- Be aware that social media users are turning up the heat on out-of-hours support, regardless of industry. Research in the latest edition of The Social Habit found that 57% of its respondees expected the same response time at night and on weekends as during normal business hours.
Best practice example: Nationwide
Building society Nationwide offers 24/7 social customer service and its slogan: ‘because your tweet doesn’t work 9 -5’ sums up the reason in a nutshell. It is one of the high street front runners on round-the-clock support and is only one of a handful of UK businesses to do so, so far.
5: Reduce noise
Once you have monitoring in place, the sheer volume of social mentions can be overwhelming for brands, even those with a moderate flow of inbound queries. Not all interactions require a response and you need to be able to cut through the noise to get to those which do.
- Create a dedicated Twitter customer service handle to try to filter out genuine service comments from the rest of the marketing and PR activity on your main account. Lots of traffic on one account means complaints can get lost in the noise, response times are longer, and support teams are stretched.
- Bear in mind that you will still need to monitor your main account. Not everyone will check your Twitter page to work out which is your general channel and whether you have an account for support.
- Invest in smart social media management and engagement software with intelligent routing and automations to direct conversations to relevant teams across your business based on enquiry / topic type, sentiment, influencer, or language.
- Try to reduce the number of inbound comments you receive by analysing why your customers need to contact you on social, and assimilate the insight to make the changes, improvements and fixes needed at source. Also, proactively post content to help customers to find the information they need themselves. See tip #13 ‘Post useful information’ and tip #15 ‘Analyse feedback’ for more guidance on this.
6: Communicate better as a business
You need to put your customers at the centre of your engagement strategy and you will probably need to realign internal operations. For example, marketing and customer service are both integral to improving the customer journey on social but how the two meet is often viewed as a real challenge. Most brands need a strategic rethink and deep-rooted philosophy change to achieve this.
- Decide who owns social customer service. Marketing historically holds the social media purse strings and drives the wider social media strategy, but service should sit in operations with traditional customer channels.
- Communicate better as a business and plan, plan, plan. Customer service managers need to know what their marketing, product and tech teams have planned to prepare for spikes in inbound queries and comments and make sure they have the right shift pattern in place.
- Ensure multiple teams use the same social media management and engagement tool so they can collaborate across the business, and share upsell, and service-to sell opportunities. If marketing teams use the same tool as their customer service colleagues this will help build communication bridges between the two departments and silos begin to get broken down. For example, frontline service teams can see scheduled content, keep informed on campaigns and plan resource-wise for any increases in inbound queries. And to flip the coin, some sage advice from Martin Hill-Wilson, Author and Consultant, Brainfood Consulting: “Social customer service is an open tap for content hungry marketers. The smart ones have already scheduled weekly news story sessions with their service colleagues”.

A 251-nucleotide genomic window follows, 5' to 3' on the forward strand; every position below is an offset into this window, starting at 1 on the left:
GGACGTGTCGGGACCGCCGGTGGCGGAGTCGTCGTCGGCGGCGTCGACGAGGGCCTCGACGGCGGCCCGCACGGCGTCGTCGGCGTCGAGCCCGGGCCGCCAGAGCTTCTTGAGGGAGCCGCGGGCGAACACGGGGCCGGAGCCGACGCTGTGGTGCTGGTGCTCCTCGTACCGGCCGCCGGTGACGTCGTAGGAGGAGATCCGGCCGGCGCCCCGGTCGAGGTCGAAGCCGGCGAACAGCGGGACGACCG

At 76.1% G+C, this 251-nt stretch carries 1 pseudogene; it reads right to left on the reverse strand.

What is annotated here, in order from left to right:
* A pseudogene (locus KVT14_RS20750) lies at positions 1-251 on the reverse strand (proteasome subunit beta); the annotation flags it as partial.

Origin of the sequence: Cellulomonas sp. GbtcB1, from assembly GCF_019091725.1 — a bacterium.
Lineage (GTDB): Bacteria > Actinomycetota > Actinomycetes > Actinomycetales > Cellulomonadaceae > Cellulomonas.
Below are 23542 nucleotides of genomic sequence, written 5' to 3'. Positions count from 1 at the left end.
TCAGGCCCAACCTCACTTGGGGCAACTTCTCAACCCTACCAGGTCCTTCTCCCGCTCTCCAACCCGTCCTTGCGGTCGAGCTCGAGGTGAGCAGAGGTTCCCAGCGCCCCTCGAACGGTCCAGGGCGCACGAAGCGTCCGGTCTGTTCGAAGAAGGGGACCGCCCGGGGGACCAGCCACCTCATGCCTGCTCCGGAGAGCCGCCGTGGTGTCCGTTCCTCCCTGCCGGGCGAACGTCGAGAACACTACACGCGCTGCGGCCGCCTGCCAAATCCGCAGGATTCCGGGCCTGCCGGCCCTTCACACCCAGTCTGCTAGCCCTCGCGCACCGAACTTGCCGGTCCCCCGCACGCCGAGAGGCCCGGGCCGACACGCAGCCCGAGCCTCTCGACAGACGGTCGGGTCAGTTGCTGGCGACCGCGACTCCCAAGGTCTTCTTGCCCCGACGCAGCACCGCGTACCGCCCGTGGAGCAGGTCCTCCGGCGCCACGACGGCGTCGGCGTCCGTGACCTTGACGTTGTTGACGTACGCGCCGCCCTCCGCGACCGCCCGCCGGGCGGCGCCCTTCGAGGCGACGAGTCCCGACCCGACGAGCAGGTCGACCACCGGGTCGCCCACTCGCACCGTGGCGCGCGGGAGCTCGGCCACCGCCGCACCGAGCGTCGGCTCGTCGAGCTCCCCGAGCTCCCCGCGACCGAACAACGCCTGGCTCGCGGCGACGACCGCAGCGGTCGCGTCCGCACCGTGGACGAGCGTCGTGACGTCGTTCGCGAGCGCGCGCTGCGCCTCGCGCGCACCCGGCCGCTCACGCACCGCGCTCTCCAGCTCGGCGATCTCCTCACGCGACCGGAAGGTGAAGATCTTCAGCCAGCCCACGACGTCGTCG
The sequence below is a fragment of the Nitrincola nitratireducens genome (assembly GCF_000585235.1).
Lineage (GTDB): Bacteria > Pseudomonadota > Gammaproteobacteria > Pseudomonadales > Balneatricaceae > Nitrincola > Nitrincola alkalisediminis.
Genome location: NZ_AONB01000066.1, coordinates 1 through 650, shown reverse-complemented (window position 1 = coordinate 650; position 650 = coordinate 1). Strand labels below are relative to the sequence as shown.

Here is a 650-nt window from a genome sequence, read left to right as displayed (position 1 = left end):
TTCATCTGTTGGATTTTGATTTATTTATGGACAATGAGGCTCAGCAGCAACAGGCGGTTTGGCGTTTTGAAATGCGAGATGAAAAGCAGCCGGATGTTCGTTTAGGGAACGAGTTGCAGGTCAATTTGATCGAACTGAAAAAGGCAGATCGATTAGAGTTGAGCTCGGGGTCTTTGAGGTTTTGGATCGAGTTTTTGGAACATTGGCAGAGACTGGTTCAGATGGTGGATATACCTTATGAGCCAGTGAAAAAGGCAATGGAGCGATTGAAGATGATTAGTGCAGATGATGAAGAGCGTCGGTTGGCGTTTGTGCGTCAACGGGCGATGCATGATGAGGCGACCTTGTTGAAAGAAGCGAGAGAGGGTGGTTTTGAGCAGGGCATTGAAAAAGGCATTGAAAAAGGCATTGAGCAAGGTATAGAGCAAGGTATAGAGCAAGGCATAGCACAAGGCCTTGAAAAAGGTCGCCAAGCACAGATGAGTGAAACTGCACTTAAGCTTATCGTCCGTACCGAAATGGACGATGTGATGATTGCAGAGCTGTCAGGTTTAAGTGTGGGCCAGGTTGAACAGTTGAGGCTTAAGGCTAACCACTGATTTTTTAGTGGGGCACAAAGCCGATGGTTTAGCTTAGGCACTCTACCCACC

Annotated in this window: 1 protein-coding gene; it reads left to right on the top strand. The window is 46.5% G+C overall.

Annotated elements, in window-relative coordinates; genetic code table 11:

Tip: Marketing teams love posting highly engaging content such as competitions on Facebook, we have seen posts published with thousands of comments in just an hour. Do you really want your contact centre agents having to read every single one of these and clear them down? By using a shared publishing calendar in your social customer service tool, contact centre supervisors can add advanced automations before competitions and content goes live filtering out the non-customer service comments before they even touch your contact centre agents! A big time saver.
7: Train your support team
Blending new and old methods to create a consistent service for customers is one of the main challenges when building your support team, whether you are brand providing direct engagement, or you are an outsourcer. The question is how do you marry up the two - with the same person in the same place, or the same team? You need to invest in the people who are the gatekeepers of your brand’s reputation in a very public domain and the quality of the support team you build is absolutely key.
Putting together your team
Your best people on the phone may not be good at writing responses. Some contact centre agents just won’t be comfortable engaging with customers on public channels. Others simply won’t have the written communication skills to respond effectively, especially in 140 characters, or have the confidence to deliver, say, video support. Obviously, there are some crossover skills with email, and you may be able to migrate and retrain some agents from other channels. But, it’s also likely you will need to recruit new staff given the specific skillsets needed.
Here’s a quick recruitment checklist:
Source: ‘How should contact centres integrate social customer service?’ Sentiment / Our Social Times
- Ensure your agents have a comprehensive knowledge of your products and services.